If you live in Paris there is absolutely no reason to own a car. The Metro's complex web can get you pretty much anywhere, and if it doesn't, your destination is usually within walking distance, and there is a system of buses to fill in the gaps.

We are also amazed by the intricate warren of tunnels and passageways that lead in and out of and around the underground stations, especially those with connecting lines. You lose all sense of direction when you're under there, and you just have to follow the signs, which are usually clearly marked and easy to find. The system map looks daunting at first, but you get the hang of it quickly and then it's a breeze.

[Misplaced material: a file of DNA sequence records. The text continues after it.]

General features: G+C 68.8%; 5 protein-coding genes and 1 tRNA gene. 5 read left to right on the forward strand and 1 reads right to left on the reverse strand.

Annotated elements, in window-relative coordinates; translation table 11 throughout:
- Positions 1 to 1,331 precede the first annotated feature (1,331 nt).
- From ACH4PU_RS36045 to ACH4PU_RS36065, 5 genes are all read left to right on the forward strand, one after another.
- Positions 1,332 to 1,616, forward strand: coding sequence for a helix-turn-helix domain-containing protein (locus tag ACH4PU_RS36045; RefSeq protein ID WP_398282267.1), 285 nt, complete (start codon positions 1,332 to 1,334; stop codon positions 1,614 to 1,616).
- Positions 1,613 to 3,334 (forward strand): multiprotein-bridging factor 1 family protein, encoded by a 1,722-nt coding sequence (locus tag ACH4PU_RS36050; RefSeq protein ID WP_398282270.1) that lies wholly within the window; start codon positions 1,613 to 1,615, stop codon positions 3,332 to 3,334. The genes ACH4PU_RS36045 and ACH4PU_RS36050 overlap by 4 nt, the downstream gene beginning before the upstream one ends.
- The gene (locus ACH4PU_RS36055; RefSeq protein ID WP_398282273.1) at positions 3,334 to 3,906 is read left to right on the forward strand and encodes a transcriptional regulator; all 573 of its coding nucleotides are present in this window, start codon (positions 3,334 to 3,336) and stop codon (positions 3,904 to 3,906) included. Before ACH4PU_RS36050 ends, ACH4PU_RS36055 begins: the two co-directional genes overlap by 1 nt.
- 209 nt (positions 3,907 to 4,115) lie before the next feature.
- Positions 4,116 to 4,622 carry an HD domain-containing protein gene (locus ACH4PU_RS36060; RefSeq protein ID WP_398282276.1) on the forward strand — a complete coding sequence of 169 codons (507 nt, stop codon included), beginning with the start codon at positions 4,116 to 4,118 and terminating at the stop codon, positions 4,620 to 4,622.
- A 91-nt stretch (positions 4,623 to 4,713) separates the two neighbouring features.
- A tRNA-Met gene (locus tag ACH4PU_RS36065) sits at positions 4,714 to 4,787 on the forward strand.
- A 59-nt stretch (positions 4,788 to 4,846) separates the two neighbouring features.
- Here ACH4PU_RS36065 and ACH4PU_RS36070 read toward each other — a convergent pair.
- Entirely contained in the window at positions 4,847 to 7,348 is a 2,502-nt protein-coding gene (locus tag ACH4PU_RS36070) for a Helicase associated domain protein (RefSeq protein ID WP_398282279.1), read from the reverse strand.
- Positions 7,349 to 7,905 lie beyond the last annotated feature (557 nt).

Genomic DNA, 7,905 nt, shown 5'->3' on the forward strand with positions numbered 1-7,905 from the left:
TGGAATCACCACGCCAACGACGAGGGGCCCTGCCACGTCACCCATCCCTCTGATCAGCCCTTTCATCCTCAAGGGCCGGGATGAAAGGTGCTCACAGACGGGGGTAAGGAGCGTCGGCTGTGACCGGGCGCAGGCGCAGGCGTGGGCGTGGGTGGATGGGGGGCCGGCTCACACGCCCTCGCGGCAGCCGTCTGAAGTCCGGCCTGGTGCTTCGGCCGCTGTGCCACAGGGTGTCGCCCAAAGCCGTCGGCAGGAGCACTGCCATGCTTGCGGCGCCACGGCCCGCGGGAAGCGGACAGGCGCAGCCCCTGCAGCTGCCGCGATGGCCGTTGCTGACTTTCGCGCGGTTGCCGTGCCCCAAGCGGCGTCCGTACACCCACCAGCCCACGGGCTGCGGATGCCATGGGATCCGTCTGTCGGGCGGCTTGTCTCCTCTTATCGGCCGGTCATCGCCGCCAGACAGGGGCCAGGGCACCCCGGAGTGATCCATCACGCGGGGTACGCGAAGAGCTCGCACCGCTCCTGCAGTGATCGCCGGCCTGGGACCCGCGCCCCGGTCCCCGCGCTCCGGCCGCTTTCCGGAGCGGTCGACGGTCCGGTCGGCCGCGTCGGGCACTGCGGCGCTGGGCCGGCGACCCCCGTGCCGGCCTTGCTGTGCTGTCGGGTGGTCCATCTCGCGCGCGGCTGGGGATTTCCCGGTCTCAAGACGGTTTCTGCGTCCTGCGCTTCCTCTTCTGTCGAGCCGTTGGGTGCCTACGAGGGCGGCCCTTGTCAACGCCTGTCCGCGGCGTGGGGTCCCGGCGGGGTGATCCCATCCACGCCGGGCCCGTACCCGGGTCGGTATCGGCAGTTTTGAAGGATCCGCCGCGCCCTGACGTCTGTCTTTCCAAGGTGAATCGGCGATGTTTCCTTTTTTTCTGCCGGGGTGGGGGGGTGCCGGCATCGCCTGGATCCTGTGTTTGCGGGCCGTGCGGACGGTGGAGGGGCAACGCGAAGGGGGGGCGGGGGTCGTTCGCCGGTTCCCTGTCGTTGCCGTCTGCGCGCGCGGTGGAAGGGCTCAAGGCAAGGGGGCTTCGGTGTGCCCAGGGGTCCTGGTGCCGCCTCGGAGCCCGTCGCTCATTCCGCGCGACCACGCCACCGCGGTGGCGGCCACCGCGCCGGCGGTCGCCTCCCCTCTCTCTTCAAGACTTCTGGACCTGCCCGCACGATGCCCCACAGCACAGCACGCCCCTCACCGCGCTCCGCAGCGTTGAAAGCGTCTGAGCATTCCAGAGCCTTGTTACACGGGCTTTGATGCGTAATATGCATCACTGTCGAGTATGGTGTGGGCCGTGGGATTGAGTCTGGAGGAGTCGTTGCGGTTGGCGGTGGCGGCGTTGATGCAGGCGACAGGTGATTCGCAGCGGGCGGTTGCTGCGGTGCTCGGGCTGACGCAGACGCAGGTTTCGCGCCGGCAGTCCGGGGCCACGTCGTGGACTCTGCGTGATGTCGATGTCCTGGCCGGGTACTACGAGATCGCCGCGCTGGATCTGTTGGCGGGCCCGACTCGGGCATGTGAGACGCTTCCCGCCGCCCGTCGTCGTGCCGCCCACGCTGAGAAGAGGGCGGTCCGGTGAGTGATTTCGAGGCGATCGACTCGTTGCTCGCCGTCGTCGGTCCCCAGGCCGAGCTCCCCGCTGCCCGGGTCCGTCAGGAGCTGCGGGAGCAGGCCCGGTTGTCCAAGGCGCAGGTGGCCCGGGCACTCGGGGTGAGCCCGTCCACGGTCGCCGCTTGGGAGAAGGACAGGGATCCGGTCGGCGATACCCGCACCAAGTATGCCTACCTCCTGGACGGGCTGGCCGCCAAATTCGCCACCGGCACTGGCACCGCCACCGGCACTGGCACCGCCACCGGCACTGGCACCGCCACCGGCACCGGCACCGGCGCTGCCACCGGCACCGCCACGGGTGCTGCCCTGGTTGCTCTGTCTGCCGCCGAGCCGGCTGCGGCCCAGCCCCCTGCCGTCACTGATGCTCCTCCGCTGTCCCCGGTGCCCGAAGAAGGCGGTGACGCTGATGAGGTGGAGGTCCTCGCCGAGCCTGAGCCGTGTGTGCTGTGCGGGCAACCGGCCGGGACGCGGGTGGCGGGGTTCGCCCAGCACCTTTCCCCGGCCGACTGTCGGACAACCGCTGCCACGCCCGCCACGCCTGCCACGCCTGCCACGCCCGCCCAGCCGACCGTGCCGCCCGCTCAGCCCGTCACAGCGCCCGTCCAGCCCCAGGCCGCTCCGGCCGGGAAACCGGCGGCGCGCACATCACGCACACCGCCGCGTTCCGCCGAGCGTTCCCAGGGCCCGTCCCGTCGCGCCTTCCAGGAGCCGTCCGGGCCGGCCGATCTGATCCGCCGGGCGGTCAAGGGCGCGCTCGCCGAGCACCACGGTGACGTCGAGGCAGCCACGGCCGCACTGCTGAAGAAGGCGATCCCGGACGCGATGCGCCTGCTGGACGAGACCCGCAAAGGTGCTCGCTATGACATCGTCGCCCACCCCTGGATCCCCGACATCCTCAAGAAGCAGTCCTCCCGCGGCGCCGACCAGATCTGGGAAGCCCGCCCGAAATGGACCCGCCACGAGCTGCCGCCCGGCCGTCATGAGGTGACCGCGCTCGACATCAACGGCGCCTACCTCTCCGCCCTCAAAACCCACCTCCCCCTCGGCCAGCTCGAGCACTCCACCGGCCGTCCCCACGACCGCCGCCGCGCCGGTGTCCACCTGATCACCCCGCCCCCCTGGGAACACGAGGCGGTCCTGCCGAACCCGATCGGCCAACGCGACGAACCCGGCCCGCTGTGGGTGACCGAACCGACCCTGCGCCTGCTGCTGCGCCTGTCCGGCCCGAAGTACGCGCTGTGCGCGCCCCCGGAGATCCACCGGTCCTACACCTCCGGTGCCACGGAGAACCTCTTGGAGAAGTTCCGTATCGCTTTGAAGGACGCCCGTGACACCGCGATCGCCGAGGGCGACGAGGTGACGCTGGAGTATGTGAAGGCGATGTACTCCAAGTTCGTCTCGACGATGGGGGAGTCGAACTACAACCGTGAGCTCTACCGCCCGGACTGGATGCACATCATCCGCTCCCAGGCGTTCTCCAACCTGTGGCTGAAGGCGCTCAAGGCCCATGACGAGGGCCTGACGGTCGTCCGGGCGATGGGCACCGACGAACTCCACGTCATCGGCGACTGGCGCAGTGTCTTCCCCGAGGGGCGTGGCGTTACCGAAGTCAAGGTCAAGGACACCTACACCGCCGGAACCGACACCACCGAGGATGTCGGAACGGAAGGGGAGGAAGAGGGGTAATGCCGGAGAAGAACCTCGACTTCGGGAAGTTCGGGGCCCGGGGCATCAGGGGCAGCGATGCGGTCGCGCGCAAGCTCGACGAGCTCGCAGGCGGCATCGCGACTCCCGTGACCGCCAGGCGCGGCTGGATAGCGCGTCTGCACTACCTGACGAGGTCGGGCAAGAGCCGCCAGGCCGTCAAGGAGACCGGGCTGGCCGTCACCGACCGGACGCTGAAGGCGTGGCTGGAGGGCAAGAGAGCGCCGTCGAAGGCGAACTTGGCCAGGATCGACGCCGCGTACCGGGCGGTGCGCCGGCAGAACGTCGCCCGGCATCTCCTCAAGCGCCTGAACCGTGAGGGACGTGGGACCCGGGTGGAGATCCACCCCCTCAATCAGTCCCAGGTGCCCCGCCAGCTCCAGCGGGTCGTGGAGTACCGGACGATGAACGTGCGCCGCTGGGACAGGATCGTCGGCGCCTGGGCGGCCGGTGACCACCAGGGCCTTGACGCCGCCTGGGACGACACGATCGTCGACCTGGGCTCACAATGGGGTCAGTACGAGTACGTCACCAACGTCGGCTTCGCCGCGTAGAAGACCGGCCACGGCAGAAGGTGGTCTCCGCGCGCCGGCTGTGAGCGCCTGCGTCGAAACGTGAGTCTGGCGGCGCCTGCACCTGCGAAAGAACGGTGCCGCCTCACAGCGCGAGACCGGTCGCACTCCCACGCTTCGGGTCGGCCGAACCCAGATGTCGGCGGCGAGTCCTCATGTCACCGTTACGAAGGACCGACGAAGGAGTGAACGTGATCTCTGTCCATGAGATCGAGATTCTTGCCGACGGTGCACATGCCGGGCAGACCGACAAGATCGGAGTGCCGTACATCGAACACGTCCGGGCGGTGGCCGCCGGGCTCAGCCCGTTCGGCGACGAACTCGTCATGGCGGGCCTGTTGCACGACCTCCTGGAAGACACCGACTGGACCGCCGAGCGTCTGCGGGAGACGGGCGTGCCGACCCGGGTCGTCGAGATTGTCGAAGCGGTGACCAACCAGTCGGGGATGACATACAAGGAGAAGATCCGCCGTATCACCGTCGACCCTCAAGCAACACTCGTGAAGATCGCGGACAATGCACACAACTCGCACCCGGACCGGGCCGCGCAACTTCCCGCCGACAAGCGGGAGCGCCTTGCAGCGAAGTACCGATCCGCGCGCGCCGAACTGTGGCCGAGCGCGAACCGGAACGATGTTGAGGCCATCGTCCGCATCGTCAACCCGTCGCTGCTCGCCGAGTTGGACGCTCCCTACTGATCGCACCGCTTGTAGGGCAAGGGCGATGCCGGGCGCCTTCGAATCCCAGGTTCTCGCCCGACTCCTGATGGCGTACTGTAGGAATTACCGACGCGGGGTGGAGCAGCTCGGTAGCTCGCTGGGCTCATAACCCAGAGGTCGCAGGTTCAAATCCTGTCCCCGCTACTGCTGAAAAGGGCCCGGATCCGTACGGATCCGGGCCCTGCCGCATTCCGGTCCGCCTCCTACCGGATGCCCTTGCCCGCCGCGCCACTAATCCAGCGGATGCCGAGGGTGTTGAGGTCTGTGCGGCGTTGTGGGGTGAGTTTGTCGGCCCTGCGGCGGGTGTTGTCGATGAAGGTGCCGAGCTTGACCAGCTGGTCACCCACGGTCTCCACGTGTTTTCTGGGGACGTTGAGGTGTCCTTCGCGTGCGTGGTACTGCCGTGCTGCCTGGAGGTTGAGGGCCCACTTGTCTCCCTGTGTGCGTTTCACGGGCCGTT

Since we were there for more than a week, we both got a Navigo card - a magnetic card/pass that beeps when you flash it at the turnstile and lets you through. You pay about 20 euros for a week of totally unlimited use within the city's system, and if you're using the metro a fair amount, it's really the best and most convenient way to go. (The only catch is that when you charge a Navigo for a week, it starts on Monday morning and ends Sunday at midnight, so if you fill your card on, say, a Wednesday, you won't get a full week's use because it'll still expire Sunday.)

More on the several life-altering and the few lousy restaurant meals we had on the trip

I know we griped about a few of those lousy meals, but we did have several outstanding ones, a few of which we'll probably remember for the remainder of our lives. That lamb saddle with wild mushrooms dish we had the very first night of the trip was never quite topped, and it certainly set expectations high, but we had plenty of other meals that were extremely memorable.

Awesome dish from Le Comptoir du Relais in Paris.
The most mind-blowing mussels ever from A Cote in Arles.